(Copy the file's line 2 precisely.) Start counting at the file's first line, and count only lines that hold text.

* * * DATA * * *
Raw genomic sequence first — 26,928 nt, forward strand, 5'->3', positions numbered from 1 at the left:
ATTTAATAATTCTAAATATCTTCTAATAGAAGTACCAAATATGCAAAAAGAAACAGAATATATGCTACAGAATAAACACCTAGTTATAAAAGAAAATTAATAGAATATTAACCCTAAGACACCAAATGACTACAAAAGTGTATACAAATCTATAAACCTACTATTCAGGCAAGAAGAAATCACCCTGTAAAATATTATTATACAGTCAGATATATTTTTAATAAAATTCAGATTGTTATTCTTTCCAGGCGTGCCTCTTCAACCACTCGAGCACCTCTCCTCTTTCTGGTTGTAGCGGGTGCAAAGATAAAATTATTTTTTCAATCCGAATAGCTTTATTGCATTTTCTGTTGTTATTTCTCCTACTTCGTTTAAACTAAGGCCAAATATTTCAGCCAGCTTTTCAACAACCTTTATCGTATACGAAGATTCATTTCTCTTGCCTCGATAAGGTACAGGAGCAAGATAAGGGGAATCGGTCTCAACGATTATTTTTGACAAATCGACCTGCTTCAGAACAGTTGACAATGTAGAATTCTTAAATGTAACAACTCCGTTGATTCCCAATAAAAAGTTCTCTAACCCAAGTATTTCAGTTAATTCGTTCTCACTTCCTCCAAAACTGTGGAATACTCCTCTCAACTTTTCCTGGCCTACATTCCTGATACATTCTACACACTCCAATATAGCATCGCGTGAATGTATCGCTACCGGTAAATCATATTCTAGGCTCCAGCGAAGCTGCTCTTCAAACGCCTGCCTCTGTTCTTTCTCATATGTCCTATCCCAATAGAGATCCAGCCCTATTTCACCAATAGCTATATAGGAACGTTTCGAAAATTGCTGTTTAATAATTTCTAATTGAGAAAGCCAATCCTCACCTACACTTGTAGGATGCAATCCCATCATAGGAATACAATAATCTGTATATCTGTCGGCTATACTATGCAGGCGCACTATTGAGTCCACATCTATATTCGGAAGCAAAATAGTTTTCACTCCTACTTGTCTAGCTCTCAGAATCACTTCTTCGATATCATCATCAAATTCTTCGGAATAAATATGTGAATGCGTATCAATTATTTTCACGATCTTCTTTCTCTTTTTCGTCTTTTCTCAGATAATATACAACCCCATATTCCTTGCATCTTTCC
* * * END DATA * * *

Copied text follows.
ATTTAATAATTCTAAATATCTTCTAATAGAAGTACCAAATATGCAAAAAGAAACAGAATATATGCTACAGAATAAACACCTAGTTATAAAAGAAAATTAATAGAATATTAACCCTAAGACACCAAATGACTACAAAAGTGTATACAAATCTATAAACCTACTATTCAGGCAAGAAGAAATCACCCTGTAAAATATTATTATACAGTCAGATATATTTTTAATAAAATTCAGATTGTTATTCTTTCCAGGCGTGCCTCTTCAACCACTCGAGCACCTCTCCTCTTTCTGGTTGTAGCGGGTGCAAAGATAAAATTATTTTTTCAATCCGAATAGCTTTATTGCATTTTCTGTTGTTATTTCTCCTACTTCGTTTAAACTAAGGCCAAATATTTCAGCCAGCTTTTCAACAACCTTTATCGTATACGAAGATTCATTTCTCTTGCCTCGATAAGGTACAGGAGCAAGATAAGGGGAATCGGTCTCAACGATTATTTTTGACAAATCGACCTGCTTCAGAACAGTTGACAATGTAGAATTCTTAAATGTAACAACTCCGTTGATTCCCAATAAAAAGTTCTCTAACCCAAGTATTTCAGTTAATTCGTTCTCACTTCCTCCAAAACTGTGGAATACTCCTCTCAACTTTTCCTGGCCTACATTCCTGATACATTCTACACACTCCAATATAGCATCGCGTGAATGTATCGCTACCGGTAAATCATATTCTAGGCTCCAGCGAAGCTGCTCTTCAAACGCCTGCCTCTGTTCTTTCTCATATGTCCTATCCCAATAGAGATCCAGCCCTATTTCACCAATAGCTATATAGGAACGTTTCGAAAATTGCTGTTTAATAATTTCTAATTGAGAAAGCCAATCCTCACCTACACTTGTAGGATGCAATCCCATCATAGGAATACAATAATCTGTATATCTGTCGGCTATACTATGCAGGCGCACTATTGAGTCCACATCTATATTCGGAAGCAAAATAGTTTTCACTCCTACTTGTCTAGCTCTCAGAATCACTTCTTCGATATCATCATCAAATTCTTCGGAATAAATATGTGAATGCGTATCAATTATTTTCACGATCTTCTTTCTCTTTTTCGTCTTTTCTCAGATAATATACAACCCCATATTCCTTGCATCTTTCC